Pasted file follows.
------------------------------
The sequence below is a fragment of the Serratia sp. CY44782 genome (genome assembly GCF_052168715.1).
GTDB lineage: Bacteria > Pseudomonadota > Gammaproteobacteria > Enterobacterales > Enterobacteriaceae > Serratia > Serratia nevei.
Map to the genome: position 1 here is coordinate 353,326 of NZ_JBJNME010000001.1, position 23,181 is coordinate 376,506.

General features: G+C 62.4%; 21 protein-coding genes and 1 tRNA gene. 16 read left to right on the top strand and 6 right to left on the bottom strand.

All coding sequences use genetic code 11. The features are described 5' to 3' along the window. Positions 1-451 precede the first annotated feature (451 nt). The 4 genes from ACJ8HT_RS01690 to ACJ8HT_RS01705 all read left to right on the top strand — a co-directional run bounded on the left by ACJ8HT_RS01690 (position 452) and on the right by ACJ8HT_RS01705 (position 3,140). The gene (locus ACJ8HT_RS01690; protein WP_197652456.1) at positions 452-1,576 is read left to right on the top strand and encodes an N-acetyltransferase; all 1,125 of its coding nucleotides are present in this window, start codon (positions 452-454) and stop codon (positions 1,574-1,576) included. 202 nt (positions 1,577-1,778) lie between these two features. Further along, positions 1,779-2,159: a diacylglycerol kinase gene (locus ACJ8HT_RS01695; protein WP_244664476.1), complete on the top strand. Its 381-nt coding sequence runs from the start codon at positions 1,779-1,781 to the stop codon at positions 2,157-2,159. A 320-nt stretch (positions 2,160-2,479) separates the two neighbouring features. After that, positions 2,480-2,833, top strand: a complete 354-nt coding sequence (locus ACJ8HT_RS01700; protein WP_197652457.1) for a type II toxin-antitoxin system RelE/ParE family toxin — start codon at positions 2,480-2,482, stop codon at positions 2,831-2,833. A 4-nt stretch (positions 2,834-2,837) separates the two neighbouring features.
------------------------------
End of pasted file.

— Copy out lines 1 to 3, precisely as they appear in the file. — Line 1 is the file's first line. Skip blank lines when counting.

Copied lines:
The sequence below is a fragment of the Serratia sp. CY44782 genome (genome assembly GCF_052168715.1).
GTDB lineage: Bacteria > Pseudomonadota > Gammaproteobacteria > Enterobacterales > Enterobacteriaceae > Serratia > Serratia nevei.
Map to the genome: position 1 here is coordinate 353,326 of NZ_JBJNME010000001.1, position 23,181 is coordinate 376,506.